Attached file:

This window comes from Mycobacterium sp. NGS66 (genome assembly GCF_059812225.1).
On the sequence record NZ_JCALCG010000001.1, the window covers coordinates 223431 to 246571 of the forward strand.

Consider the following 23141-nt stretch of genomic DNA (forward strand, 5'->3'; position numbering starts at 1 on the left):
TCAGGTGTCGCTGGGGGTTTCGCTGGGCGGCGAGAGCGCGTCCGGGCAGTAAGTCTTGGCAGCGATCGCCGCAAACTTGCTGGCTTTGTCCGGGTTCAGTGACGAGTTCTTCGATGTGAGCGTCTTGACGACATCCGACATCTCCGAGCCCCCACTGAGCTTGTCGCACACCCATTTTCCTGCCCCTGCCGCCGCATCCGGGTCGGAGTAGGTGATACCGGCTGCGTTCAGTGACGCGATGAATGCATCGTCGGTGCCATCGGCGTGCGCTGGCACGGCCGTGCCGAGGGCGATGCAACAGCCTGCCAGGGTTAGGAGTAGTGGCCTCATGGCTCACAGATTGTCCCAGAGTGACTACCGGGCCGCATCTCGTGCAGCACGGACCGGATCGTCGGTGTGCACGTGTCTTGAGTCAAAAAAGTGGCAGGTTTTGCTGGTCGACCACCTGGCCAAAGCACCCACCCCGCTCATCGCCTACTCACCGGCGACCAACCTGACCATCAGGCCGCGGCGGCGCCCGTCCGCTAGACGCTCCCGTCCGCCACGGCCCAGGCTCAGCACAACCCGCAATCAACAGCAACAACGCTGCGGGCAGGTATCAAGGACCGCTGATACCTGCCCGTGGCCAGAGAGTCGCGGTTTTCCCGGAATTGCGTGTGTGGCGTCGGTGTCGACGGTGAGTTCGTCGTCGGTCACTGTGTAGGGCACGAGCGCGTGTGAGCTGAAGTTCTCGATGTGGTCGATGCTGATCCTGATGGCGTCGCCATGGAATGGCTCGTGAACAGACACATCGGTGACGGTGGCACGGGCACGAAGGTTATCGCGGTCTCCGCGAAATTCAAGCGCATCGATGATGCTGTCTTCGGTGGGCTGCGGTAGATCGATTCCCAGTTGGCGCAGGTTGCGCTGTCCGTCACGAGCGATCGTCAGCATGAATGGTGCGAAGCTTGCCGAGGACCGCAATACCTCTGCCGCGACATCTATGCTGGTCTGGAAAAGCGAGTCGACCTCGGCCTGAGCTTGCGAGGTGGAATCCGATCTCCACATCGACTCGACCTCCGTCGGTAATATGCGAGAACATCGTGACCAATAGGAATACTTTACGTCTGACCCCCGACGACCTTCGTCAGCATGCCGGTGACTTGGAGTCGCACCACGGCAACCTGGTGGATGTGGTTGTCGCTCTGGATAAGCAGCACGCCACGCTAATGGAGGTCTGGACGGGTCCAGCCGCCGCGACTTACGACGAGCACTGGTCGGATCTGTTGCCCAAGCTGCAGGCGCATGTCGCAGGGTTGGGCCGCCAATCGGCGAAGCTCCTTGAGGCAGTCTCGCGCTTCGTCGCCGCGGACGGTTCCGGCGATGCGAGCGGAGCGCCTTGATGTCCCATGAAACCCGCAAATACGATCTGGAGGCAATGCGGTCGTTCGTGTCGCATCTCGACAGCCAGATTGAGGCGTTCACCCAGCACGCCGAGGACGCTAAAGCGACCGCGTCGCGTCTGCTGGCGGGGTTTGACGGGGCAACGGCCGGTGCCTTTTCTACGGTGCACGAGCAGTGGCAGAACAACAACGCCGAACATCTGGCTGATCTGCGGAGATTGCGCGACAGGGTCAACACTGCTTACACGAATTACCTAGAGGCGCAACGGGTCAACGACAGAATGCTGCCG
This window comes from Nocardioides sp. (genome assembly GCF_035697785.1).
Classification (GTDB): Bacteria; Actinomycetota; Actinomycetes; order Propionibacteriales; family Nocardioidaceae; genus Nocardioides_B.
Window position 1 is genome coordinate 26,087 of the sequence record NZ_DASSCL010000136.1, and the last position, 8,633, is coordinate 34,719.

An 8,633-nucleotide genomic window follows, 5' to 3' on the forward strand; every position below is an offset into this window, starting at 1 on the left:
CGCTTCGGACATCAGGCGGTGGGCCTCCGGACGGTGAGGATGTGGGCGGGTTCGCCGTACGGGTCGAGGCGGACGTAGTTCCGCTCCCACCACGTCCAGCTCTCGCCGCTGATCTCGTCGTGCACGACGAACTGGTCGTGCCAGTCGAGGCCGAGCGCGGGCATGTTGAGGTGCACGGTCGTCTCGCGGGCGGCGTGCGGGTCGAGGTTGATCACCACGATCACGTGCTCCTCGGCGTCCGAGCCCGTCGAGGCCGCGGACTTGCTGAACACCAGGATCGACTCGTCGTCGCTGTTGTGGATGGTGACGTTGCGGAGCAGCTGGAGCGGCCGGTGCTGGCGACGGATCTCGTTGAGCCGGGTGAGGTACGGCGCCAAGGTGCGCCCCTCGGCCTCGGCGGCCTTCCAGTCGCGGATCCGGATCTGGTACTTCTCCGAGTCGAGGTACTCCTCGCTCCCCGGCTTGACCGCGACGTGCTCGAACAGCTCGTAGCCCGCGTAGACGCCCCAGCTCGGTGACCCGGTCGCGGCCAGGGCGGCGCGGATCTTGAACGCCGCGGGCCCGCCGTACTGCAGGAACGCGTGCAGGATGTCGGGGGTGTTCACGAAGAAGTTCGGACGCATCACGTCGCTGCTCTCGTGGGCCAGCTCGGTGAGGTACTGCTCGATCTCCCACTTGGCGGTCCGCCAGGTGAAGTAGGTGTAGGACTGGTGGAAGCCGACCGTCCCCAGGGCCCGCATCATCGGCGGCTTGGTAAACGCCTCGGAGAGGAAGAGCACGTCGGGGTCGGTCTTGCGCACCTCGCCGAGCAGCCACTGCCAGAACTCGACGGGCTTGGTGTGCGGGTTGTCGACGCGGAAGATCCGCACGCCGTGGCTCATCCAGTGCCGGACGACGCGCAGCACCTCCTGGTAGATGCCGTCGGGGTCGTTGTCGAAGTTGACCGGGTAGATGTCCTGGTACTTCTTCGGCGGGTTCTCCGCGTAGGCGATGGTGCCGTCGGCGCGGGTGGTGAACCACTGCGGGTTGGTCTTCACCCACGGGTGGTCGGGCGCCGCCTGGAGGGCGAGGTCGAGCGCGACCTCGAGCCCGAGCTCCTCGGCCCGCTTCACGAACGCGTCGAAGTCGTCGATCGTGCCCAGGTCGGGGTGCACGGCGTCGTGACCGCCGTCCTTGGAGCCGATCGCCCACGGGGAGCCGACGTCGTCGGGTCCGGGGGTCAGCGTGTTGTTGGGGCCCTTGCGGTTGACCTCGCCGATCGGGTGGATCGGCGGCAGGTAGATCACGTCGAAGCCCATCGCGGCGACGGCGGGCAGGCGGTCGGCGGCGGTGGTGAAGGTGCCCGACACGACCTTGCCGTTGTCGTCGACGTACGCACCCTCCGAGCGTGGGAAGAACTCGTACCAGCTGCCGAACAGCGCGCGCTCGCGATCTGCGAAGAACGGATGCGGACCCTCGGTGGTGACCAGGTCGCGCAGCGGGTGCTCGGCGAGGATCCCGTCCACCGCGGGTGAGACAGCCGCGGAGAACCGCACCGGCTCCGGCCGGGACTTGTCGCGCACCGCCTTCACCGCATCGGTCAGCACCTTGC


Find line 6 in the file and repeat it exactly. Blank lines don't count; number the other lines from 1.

Classification (GTDB): Bacteria; Actinomycetota; Actinomycetes; order Propionibacteriales; family Nocardioidaceae; genus Nocardioides_B.